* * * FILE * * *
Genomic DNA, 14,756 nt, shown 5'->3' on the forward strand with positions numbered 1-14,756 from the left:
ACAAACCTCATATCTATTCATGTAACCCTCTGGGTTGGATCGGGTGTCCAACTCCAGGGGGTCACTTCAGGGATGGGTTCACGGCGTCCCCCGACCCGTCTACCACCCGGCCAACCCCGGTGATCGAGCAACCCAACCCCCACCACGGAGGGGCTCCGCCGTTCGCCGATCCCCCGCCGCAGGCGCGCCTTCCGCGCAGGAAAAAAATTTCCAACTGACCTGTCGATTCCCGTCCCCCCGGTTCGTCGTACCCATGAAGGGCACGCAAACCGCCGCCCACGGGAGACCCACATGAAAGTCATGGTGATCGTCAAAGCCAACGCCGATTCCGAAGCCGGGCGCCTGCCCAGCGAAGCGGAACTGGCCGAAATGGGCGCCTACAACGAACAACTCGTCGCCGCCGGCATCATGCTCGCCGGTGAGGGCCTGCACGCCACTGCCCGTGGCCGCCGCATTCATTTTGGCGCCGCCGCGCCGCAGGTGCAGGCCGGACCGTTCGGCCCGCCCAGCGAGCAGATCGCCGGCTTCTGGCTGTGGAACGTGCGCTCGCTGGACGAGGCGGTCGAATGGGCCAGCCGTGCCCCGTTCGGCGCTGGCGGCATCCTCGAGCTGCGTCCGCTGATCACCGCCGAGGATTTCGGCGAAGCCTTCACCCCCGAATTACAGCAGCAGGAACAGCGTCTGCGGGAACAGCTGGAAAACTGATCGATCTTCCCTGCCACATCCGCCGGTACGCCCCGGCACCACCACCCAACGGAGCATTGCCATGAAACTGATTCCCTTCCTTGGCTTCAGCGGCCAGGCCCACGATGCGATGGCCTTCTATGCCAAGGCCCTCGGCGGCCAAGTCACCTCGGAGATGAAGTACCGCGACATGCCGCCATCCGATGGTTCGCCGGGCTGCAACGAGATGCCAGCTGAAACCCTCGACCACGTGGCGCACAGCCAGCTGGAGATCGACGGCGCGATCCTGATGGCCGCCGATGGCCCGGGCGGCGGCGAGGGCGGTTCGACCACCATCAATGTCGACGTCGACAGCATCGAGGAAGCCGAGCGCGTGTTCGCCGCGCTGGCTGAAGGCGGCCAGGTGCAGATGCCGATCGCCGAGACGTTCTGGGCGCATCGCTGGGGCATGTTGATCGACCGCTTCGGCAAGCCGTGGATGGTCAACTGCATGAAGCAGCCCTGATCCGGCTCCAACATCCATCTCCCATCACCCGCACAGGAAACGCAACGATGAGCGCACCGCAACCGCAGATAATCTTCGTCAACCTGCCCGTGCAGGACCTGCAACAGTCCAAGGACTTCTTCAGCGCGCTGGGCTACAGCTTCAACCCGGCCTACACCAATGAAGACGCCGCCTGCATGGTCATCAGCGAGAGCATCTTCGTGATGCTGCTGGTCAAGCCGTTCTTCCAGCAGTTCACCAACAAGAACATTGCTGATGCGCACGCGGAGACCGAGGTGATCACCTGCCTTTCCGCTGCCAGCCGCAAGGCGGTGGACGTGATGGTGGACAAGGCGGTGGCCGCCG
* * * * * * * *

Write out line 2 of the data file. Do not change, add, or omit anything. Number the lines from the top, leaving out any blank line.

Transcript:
ACAAACCTCATATCTATTCATGTAACCCTCTGGGTTGGATCGGGTGTCCAACTCCAGGGGGTCACTTCAGGGATGGGTTCACGGCGTCCCCCGACCCGTCTACCACCCGGCCAACCCCGGTGATCGAGCAACCCAACCCCCACCACGGAGGGGCTCCGCCGTTCGCCGATCCCCCGCCGCAGGCGCGCCTTCCGCGCAGGAAAAAAATTTCCAACTGACCTGTCGATTCCCGTCCCCCCGGTTCGTCGTACCCATGAAGGGCACGCAAACCGCCGCCCACGGGAGACCCACATGAAAGTCATGGTGATCGTCAAAGCCAACGCCGATTCCGAAGCCGGGCGCCTGCCCAGCGAAGCGGAACTGGCCGAAATGGGCGCCTACAACGAACAACTCGTCGCCGCCGGCATCATGCTCGCCGGTGAGGGCCTGCACGCCACTGCCCGTGGCCGCCGCATTCATTTTGGCGCCGCCGCGCCGCAGGTGCAGGCCGGACCGTTCGGCCCGCCCAGCGAGCAGATCGCCGGCTTCTGGCTGTGGAACGTGCGCTCGCTGGACGAGGCGGTCGAATGGGCCAGCCGTGCCCCGTTCGGCGCTGGCGGCATCCTCGAGCTGCGTCCGCTGATCACCGCCGAGGATTTCGGCGAAGCCTTCACCCCCGAATTACAGCAGCAGGAACAGCGTCTGCGGGAACAGCTGGAAAACTGATCGATCTTCCCTGCCACATCCGCCGGTACGCCCCGGCACCACCACCCAACGGAGCATTGCCATGAAACTGATTCCCTTCCTTGGCTTCAGCGGCCAGGCCCACGATGCGATGGCCTTCTATGCCAAGGCCCTCGGCGGCCAAGTCACCTCGGAGATGAAGTACCGCGACATGCCGCCATCCGATGGTTCGCCGGGCTGCAACGAGATGCCAGCTGAAACCCTCGACCACGTGGCGCACAGCCAGCTGGAGATCGACGGCGCGATCCTGATGGCCGCCGATGGCCCGGGCGGCGGCGAGGGCGGTTCGACCACCATCAATGTCGACGTCGACAGCATCGAGGAAGCCGAGCGCGTGTTCGCCGCGCTGGCTGAAGGCGGCCAGGTGCAGATGCCGATCGCCGAGACGTTCTGGGCGCATCGCTGGGGCATGTTGATCGACCGCTTCGGCAAGCCGTGGATGGTCAACTGCATGAAGCAGCCCTGATCCGGCTCCAACATCCATCTCCCATCACCCGCACAGGAAACGCAACGATGAGCGCACCGCAACCGCAGATAATCTTCGTCAACCTGCCCGTGCAGGACCTGCAACAGTCCAAGGACTTCTTCAGCGCGCTGGGCTACAGCTTCAACCCGGCCTACACCAATGAAGACGCCGCCTGCATGGTCATCAGCGAGAGCATCTTCGTGATGCTGCTGGTCAAGCCGTTCTTCCAGCAGTTCACCAACAAGAACATTGCTGATGCGCACGCGGAGACCGAGGTGATCACCTGCCTTTCCGCTGCCAGCCGCAAGGCGGTGGACGTGATGGTGGACAAGGCGGTGGCCGCCG